Well, I get both good news and bad news from my cable internet company today. Spectrum said in their mailing that they are moving me to the Internet 100 plan. I currently have the legacy (from Time Warner) Everyday Low-Priced internet (ELP) plan and have had it for many years. The good news is that my internet speed should go from 23 mbps to 100 mbps. And the plan will stay priced at $29.99/mo. for a year. The bad news is that the standard price for the internet 100 plan is $59.99 (and I had to go online to find it). So, basically, my internet cost will double. Alternatively, I could get T-Mobile fixed wirleless internet for $50/mo., but they deprioratize. I am not in a Verizon 5G area. Looks like my days of low-priced internet are limited.
That’s a bummer. Hopefully you have multiple providers in your area. If you do, you can probably do the following:
- Note the exact day your plan will roll to the higher price in your calendar.
- When that day comes, start researching the promotions they offer to new customers
- Call them and ask for the same deal
- If they say no, hang up and call again.
- Keep calling back, you might eventually get someone that will give you a price adjustment
- If successful, note in your calendar the next time your deal ends and repeat the process
Read more from @Scottathew here:
I went through that with Spectrum after they and Earthlink parted ways. I had a lifetime 29.99/mo 50 mbps plan with Earthlink and managed to get two years continuance out of Spectrum after which it went up to full price. Unfortunately our only competition is Century Link 25 mbps DSL who charges even more after the hidden fees telcos are allowed to add.
I looked into T-Mobile’s offering but the 5g signal is not reliable here at the house. Verizon and AT&T don’t offer service for my address.
Yes, I have T-Mobile for $50/mo, and AT&T DSL (25) for $55/mo. in my area. So not much. Don’t have Verizon or AT&T fixed wireless options I am hoping in another year that there may be more competition.
Thanks for the negotiation tips! I got a good deal when I negotiated with my satellite TV provider (when I had satellite). I would think I could get Spectrum to lower the bill to at least to what T-Mobile is charging.
That is a very good article. Thanks rolandh! I never knew that you could hire a negotiator. Definitely something to keep in mind if all else fails.
I don’t rent a modem, but if I were to get a fixed-wireless option, then I would have to use their modem.
When I negotiated for my satellite TV, I did not just negotiate monthly price, I also got them to throw in a free upgrade to the Hopper. It really improved the picture quality on a secondary TV, so I was quite happy.
Credit for the article goes to @Scottathew as he wrote it. I merely pointed it out. It deserves the exposure!
You had the perfect plan in terms of mb/cost. My 23 mbps works well, but I hardly watch anything in UHD. That could certainly change.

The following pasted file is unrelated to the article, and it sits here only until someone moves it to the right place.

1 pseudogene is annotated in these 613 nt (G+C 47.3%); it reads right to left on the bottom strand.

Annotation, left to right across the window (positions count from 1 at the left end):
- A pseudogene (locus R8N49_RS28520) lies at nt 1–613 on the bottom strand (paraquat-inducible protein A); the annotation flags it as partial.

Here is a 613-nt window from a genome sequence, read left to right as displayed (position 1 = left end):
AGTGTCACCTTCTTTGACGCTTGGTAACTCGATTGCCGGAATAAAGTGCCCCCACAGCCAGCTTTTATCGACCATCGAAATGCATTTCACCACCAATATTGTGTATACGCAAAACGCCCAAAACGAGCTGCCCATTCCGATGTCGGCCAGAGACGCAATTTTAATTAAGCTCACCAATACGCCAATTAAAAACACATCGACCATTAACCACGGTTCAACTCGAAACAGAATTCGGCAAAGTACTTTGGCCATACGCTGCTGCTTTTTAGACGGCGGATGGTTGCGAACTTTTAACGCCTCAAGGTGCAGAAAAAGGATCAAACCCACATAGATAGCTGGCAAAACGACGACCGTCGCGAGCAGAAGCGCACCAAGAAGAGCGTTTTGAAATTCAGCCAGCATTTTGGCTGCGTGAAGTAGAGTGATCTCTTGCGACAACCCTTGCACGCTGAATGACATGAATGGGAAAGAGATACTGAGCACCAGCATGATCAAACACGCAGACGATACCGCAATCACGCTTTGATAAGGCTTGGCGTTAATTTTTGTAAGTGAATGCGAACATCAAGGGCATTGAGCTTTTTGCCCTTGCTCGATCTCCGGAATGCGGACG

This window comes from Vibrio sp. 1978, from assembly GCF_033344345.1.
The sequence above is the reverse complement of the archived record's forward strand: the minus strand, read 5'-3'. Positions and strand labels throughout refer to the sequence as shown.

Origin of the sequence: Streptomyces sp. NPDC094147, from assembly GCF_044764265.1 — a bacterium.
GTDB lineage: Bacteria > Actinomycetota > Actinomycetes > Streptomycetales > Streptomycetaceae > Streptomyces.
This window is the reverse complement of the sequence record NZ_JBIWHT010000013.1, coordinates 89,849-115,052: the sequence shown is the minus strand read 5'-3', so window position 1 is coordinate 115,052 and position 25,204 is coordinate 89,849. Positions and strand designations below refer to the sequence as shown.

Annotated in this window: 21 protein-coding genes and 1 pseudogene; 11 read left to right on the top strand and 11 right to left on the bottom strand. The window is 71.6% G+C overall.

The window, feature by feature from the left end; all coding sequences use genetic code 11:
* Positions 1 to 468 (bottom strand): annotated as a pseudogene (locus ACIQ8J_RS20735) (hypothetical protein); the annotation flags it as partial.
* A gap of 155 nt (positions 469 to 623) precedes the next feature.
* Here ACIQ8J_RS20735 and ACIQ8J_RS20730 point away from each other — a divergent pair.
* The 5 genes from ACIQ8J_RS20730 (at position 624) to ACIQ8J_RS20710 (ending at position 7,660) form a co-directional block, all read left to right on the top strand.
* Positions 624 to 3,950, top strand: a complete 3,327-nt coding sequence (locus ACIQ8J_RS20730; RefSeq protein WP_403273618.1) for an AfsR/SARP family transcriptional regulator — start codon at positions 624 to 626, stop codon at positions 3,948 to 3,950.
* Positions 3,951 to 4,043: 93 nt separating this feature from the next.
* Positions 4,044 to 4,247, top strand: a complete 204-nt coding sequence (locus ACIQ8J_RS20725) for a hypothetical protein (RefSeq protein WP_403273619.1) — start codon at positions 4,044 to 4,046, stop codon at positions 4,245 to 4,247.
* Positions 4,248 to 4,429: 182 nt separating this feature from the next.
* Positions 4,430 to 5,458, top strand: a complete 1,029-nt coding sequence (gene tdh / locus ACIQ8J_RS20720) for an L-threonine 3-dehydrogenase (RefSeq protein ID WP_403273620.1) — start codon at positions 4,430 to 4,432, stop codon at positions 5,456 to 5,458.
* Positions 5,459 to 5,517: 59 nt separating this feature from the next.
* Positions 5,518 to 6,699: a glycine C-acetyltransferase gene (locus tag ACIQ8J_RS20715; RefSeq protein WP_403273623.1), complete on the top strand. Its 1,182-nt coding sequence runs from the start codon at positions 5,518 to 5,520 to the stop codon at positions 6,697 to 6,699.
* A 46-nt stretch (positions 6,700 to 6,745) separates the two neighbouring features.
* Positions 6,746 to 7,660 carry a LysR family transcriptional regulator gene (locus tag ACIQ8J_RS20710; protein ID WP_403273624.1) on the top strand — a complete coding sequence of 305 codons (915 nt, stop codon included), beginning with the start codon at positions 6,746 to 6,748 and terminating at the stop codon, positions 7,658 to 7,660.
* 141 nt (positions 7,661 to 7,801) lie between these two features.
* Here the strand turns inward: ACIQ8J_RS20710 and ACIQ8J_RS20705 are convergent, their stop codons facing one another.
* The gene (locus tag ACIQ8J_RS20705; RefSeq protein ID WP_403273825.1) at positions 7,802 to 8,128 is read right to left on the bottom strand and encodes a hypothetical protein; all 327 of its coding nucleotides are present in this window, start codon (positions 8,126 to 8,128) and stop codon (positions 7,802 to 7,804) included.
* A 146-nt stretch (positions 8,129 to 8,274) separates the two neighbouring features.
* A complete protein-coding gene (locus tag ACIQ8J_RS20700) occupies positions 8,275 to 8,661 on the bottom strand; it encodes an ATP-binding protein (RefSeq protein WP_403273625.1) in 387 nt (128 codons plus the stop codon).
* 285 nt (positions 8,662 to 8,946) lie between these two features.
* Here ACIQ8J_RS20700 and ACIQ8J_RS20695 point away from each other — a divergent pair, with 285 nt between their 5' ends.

I was dreading the letter from Spectrum because I was sure that they were going to impose data caps. They were so eager to do so only about a year ago, if I recall correctly. I think the competition from fixed wireless changed their mind.
Interesting happening recently. I called WOW to downgrade my service. The charge had creeped up and I didn’t need the speed anyway. My service started art 100Mbps, at some point they doubled it at no charge at the time. When I called to ask them to back it down to the 100Mbps service again, they reduced my rate and increased the speed to 500Mbps. Not that the speed matters my old router tops out at 200Mbps, and I don’t need even that much. I’ll watch the bill and see what happens next time I call in to reduce the speed after the cost goes up again.
One hundred mbps is more than enough for me, too. I don’t need fiber optic to the premises. But, I need the competition. I live in the city and I recently noticed large stakes in the ground, along the sidewalk, in sections of the city, stating that fiber optic cable is buried here. There is no company named. I can only hope.
Fun memory of competition effects.
Back in the day, before consumer broadband, cable TV was Comcast. No options other than an antenna. One day I get a call from Comcast and they were pitching all their new services and options and new rates. Having been paying attention to the goings-on, I asked “And when is Ameritech going to offer service around here?” There was an uncomfortable silence, then I heard “Three months.”
Three months later, I had Ameritech cable and a smaller bill.
Random unrelated note: As I was typing this, I got a note from Mint Mobile. They are asking to verify my mailing address to be sure I get this years Christmas card. This hasn’t happened before. I wonder what they’re up to now.
Yes, that was the ultimate back then–having two cable TV companies in the same city.
I wished I had that.